All these factors create a solid basis for achievements in sports, which, in turn, will have a positive effect on the demographics. In fact, you could say that we are promoting sport as a means to improve demographics and the nation’s health. Such major events as world championships, European championships and Olympic Games encourage people, especially young people, to take up sports, promotes mass sport participation, which certainly has a positive impact on the nation’s health and makes sport popular, interesting and trendy. I believe all of this to be of extreme importance, and it has nothing to do with my personal ambitions. It is the interests of the state and its people in their purest form. It certainly gives me great pleasure to see us do this work, but again, not because of any ambitions.
There is also a certain psychological aspect here and we can talk about it directly, without any embarrassment or pretence. After the collapse of the Soviet Union, after the dark and, let us be honest, bloody events in the Caucasus, the public attitude in Russia became very negative and pessimistic. We have to pull ourselves together and realise that we can deliver large-scale projects on time and with high standards, and by projects I mean not only stronger defence potential, but also developments in the humanitarian sphere, including high achievement sport. I believe that all this is a step in the right direction, as it strengthens the nation’s morale, as well as its social and healthcare sectors, and creates preconditions for future development.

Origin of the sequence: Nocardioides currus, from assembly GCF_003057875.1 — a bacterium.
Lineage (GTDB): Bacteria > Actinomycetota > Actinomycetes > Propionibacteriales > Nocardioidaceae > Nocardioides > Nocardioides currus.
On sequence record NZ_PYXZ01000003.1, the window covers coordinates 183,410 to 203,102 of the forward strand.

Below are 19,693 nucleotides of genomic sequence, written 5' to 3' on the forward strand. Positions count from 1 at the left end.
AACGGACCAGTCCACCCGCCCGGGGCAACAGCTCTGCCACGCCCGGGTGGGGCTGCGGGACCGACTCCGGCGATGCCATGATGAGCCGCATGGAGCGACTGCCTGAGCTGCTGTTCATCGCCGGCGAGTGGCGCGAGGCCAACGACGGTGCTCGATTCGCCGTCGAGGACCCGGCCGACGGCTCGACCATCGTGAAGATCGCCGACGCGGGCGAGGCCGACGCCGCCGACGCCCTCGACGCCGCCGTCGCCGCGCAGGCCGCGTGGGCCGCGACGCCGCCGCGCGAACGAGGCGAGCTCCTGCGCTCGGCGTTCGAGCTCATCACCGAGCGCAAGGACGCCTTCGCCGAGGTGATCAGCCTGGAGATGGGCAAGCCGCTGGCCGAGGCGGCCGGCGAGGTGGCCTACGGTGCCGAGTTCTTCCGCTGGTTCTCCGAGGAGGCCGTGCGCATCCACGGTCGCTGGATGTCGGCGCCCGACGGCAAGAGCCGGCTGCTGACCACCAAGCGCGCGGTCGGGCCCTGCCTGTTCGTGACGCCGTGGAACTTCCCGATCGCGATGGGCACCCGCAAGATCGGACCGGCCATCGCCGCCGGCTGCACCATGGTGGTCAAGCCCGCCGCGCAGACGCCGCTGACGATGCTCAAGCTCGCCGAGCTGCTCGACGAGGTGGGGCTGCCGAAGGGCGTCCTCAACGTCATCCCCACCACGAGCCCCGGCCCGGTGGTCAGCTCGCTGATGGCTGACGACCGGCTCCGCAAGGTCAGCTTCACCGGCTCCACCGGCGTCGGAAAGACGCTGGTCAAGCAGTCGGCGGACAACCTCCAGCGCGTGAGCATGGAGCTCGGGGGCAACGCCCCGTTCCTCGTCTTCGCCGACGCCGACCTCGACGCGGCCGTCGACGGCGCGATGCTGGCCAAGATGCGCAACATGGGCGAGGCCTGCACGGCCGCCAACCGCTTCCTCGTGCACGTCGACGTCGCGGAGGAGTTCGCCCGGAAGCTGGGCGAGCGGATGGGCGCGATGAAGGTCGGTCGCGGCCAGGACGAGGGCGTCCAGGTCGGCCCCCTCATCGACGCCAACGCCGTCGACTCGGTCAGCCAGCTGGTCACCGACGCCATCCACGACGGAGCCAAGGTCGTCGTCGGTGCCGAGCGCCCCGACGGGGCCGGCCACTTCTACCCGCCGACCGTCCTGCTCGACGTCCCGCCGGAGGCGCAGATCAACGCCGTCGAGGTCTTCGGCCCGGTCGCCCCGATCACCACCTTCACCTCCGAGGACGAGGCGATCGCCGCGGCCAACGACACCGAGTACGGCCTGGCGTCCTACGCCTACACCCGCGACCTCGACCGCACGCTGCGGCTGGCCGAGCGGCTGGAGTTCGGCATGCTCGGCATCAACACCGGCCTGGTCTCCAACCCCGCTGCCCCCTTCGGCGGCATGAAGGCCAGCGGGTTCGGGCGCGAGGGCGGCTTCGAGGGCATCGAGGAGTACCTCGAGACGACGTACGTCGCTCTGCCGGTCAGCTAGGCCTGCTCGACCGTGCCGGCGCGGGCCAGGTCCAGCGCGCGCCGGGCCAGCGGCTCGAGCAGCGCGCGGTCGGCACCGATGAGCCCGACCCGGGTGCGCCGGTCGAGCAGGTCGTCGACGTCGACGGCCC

SHUI JUNYI: In your opinion, what image of Russia can the Sochi Olympic Games convey to the world, what story can they tell?
VLADIMIR PUTIN: I would like the participants, fans, journalists and all those who watch the Games on TV and follow them through the media to see a new Russia, see its face and its possibilities, and take a fresh and unbiased look at the country. I am sure that this will happen, it must bring about positive results and it will help Russia to build up relations with its partners around the world.
ANDREW MARR: You sound very convincing. You have been named the third most influential person in the world, ahead of the Pope. Do you think it is possible for you to stand for election once again? Do you consider such a possibility? Or maybe someone’s become bored?